" In 2004 alone, 562 Catholic hospitals treated over 85 million patients; Catholic elementary and high schools educated over 2 million students; Catholic colleges educated nearly 800,000 students; Catholic Charities served over eight-and-a-half million different individuals. In 2007, the Catholic Campaign for Human Development awarded nine million dollars in grants to reduce poverty. And in 2009, the Catholic Legal Immigration Network spent nearly five million dollars in services for impoverished immigrants.

"The Catholic Church is far from the only pro-life religious group that assists the needy. At the Manhattan Bible Church, a pro-life church in New York since 1973, Pastor Bill Devlin and his congregation run a soup kitchen that has served over a million people and a K-8 school that has educated 90,000 needy students. Pastor Devlin and other church families have adopted scores of babies, and taken in scores of pregnant women, including some who were both drug-addicted and HIV positive. The church runs a one-hundred-and-fifty bed residential drug rehabilitation center and a prison ministry at Rikers Island. All told, the church runs some forty ministries, and all without a government dime.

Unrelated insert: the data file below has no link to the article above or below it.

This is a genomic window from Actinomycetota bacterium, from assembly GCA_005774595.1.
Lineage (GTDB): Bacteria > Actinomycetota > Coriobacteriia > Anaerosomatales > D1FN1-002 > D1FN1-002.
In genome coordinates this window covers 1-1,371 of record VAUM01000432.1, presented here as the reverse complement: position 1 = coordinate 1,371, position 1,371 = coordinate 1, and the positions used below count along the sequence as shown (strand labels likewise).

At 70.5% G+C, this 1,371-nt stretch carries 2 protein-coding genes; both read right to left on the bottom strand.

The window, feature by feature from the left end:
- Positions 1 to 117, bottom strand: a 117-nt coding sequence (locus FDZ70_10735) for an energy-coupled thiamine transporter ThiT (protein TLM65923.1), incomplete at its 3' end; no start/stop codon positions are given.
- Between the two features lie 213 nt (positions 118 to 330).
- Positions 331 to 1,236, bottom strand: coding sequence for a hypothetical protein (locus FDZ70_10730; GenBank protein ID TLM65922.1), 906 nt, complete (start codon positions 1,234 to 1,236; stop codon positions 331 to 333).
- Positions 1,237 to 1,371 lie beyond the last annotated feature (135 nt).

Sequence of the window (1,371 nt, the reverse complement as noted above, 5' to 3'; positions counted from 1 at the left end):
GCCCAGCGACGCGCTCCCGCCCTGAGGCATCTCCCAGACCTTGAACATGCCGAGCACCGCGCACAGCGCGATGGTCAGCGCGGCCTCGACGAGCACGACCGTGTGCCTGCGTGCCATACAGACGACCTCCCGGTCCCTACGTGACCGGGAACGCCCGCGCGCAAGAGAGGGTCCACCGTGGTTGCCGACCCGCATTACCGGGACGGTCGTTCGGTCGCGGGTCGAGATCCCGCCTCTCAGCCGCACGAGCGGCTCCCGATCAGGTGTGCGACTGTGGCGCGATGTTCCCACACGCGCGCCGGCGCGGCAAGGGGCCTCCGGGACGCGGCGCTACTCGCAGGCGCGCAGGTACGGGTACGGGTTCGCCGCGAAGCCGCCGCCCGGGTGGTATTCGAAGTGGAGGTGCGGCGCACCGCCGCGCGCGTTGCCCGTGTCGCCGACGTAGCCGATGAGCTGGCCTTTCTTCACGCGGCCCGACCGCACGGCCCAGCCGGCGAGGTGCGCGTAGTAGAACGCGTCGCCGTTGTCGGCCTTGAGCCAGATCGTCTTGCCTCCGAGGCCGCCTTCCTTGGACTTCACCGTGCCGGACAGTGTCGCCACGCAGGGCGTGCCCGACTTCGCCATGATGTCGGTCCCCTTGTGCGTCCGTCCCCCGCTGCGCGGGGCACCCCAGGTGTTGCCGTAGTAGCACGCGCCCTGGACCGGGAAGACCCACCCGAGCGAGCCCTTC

"No major pro-abortion group or institution has taken on a comparable commitment to vulnerable Americans. Pregnancy resource centers devote significant resources to supporting women who have already decided to have an abortion, but abortion advocates offer no similar support to women who wish to continue their pregnancies. Indeed, they often devote their resources to shutting down the services provided by pro-lifers. NARAL Pro-Choice America reports spending twenty thousand dollars on “crisis pregnancy centers” in Maryland in order to “investigate” and publicly smear such centers for demonstrating a bias for life.(One might point out that the same bias once motivated the entire medical profession.)"